"Fine tuning my diabetes"
This is an overused phrase. It's overheard when people discuss theirs or their child’s diabetes. It’s classically said in reference to a static insulin dose, insulin basal rate setting, or insulin/carb dosing algorithm.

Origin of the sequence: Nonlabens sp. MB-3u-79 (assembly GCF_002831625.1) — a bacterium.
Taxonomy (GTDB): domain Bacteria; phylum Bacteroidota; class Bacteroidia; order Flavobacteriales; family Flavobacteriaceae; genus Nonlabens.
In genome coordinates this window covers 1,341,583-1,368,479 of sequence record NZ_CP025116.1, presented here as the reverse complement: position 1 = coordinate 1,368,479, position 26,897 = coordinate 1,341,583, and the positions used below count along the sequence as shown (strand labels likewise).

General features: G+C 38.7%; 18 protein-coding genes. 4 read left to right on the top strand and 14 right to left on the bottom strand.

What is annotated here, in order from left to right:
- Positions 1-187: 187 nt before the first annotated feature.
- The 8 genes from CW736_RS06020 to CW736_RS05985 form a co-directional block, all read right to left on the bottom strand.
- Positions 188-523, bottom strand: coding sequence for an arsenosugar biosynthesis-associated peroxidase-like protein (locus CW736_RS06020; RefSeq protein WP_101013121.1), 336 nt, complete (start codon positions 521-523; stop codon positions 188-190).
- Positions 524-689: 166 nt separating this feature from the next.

‘Fine tuning’ is a metaphor referring to the act of adjusting an analog radio channel to the best possible frequency to receive the clearest audio signal from a particular station. I used to be an amateur radio operator and recall many hours adjusting the tuning on my receiver to catch a radio signal from the other side of the world. In my opinion, fine tuning is an incomplete metaphor for managing diabetes in a dynamic world. Why? Radio stations transmit their signals on fairly narrow frequencies. Often, non-Sugar Surfers equate static insulin to carb dosing formulas, pump settings or correction algorithms as cornerstones of good glycemic control. By this thinking, all that’s needed are a measured blood sugar value and/or an accurate carbohydrate count of the food or snack to be eaten. This overly simplistic approach is how the majority of persons with diabetes are first taught about self dosing insulin. Many persons never move away from this. Sugar Surfers respect and understand that their ability to effectively steer a glycemic trend-line requires more than a few fixed formulas driven by a couple of data inputs or estimates (BG level and carbs). Diabetes self care is always multi-dimensional. It’s constantly in motion. General rules are helpful, but static formulas lack the depth to anticipate every source of unpredictability that persons with diabetes routinely encounter in daily life. Fine tuning infers that making a few changes to static dosing inputs somehow results in stability. However, dynamic systems are by their nature prone to change. They are designed that way. I propose the concept of ‘fine tuning’ be viewed as modifying one’s critical thinking and decision making skills to match the situation. It’s this type of flexibility which underlies a sustainable pattern of optimal glycemic self control. A surfer can’t fine tune how she rides every 30 foot wave. Waves are a unique happenstance. Similar, yes, but no two waves will ever be exactly alike. Her surfboard may be well balanced, but her stance and balance must constantly shift as she moves forward towards her destination. Ocean Surfers acquire tactics and methods to achieve their ultimate goal. Sugar Surfers do the same.